Over Lunar New Year, Sydney’s harbour is dotted with giant luminous lanterns shaped like the animals of the Chinese zodiac—from a towering ram made of mahjong tiles to twelve scantily-clad dancing rats. The centrepiece is an eight-metre tall dog sitting stoicly beneath the Opera House sails. The Lunar Lantern, a contemporary interpretation of a centuries-old tradition, was commissioned by the City of Sydney and created by Melbourne-via-Hangzhou artist Song Ling.
Giant Labrador-shaped sculptures are a new venture for the trained ink painter and proponent of China’s New Wave (ba wu shing tao) of the 1980s. Ling graduated in 1984 from the China Academy of Art, majoring in traditional ink painting techniques yet never applying them to traditional paintings,
In the late ‘70s, China introduced the Open Door Policy, an economic reform that opened the country up to the rest of the world for the first time. For the artists of the New Wave, it was the first time they were able to witness art from the Western world (for Ling, Salvador Dalí and René Magritte resonated the most), learn foreign techniques, and digest the concepts behind these works.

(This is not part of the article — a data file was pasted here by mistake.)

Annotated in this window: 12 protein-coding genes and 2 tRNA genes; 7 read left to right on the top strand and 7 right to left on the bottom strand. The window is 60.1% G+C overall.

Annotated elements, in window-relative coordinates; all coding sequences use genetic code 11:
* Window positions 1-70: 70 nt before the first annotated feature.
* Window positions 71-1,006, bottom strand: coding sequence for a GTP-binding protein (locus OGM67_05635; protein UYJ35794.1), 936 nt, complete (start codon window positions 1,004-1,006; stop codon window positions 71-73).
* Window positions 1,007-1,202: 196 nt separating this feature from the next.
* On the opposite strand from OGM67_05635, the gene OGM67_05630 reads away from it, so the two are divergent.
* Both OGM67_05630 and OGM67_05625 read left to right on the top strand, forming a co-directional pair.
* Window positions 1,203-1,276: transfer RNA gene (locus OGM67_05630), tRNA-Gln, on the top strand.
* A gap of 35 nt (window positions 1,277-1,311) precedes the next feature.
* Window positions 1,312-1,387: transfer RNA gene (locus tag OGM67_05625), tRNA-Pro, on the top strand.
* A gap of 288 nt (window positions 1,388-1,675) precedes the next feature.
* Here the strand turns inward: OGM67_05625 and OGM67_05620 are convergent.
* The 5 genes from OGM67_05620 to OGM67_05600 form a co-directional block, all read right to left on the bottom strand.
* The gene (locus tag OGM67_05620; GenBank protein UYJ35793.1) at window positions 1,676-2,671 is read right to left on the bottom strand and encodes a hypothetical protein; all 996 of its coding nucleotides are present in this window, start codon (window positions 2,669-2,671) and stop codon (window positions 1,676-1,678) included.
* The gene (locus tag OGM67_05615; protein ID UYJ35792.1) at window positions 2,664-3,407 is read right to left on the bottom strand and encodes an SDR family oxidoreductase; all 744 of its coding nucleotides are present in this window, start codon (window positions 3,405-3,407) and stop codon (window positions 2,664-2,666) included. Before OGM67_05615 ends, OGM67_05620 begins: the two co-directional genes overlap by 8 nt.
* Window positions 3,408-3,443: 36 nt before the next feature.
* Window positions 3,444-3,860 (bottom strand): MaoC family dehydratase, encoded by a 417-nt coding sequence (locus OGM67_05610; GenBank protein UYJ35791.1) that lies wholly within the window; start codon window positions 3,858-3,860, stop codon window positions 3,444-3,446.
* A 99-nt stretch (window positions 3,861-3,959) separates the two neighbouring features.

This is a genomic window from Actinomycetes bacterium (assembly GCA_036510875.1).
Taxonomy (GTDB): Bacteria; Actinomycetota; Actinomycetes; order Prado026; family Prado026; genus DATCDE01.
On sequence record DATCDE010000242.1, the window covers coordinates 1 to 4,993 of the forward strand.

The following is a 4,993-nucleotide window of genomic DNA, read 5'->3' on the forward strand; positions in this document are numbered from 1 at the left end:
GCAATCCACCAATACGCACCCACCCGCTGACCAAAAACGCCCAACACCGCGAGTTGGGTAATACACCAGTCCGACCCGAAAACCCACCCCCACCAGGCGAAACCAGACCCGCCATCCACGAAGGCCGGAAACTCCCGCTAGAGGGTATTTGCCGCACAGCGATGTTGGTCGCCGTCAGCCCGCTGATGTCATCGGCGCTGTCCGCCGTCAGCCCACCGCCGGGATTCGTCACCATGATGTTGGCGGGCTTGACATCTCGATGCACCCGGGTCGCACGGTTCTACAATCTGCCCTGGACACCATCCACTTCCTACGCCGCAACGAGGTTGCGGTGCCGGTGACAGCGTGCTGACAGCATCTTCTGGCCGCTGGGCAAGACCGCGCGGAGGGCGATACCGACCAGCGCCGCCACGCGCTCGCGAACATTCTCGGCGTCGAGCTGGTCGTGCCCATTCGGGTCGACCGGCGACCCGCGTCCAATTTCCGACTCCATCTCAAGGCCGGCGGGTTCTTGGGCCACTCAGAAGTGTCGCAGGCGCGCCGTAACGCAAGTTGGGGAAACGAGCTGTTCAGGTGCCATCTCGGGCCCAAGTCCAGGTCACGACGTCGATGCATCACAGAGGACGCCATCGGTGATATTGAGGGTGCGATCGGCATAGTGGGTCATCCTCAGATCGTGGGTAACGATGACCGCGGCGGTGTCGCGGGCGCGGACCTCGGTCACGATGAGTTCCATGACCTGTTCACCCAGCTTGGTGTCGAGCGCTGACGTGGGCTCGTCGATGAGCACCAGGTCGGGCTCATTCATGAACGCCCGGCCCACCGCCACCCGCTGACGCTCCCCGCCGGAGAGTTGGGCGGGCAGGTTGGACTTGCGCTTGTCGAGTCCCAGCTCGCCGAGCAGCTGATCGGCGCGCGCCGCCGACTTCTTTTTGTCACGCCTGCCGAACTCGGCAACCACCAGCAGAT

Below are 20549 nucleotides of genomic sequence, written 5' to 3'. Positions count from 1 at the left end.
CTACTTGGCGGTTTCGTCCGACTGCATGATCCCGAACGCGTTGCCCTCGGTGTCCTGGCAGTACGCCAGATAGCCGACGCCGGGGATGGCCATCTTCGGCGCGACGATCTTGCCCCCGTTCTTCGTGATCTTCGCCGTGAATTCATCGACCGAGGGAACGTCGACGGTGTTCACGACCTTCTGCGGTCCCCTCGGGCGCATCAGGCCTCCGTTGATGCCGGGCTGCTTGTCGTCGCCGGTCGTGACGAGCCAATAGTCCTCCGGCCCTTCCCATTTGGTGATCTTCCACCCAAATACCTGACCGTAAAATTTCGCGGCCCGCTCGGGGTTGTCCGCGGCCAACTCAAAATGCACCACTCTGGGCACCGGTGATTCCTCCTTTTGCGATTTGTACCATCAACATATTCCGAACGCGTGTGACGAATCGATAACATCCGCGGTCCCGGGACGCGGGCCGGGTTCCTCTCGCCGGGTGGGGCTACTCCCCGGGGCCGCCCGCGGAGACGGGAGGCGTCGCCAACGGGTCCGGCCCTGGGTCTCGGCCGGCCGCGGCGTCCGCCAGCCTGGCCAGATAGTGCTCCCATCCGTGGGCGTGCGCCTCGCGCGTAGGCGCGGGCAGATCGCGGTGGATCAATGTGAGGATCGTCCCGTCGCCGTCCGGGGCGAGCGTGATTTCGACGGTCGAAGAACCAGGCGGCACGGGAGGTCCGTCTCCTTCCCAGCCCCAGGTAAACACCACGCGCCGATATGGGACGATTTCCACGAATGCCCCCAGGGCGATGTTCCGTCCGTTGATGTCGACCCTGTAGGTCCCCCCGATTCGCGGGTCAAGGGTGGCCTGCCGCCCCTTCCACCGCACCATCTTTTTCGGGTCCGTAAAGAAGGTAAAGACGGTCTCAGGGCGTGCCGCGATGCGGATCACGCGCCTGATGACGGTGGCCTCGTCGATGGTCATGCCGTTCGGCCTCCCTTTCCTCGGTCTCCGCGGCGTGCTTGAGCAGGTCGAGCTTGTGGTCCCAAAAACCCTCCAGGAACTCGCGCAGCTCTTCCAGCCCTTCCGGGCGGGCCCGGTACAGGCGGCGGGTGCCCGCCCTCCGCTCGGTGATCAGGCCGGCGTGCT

Ling has spent the last thirty years living in Melbourne, raising a family and practising his art while travelling back and forth between Australia and his home in the lakeside Hangzhou in China’s Zhejiang province. This Lunar Lantern commission allowed Ling to realise his traditionally black-and-white ink wash techniques in vibrant sculptural form.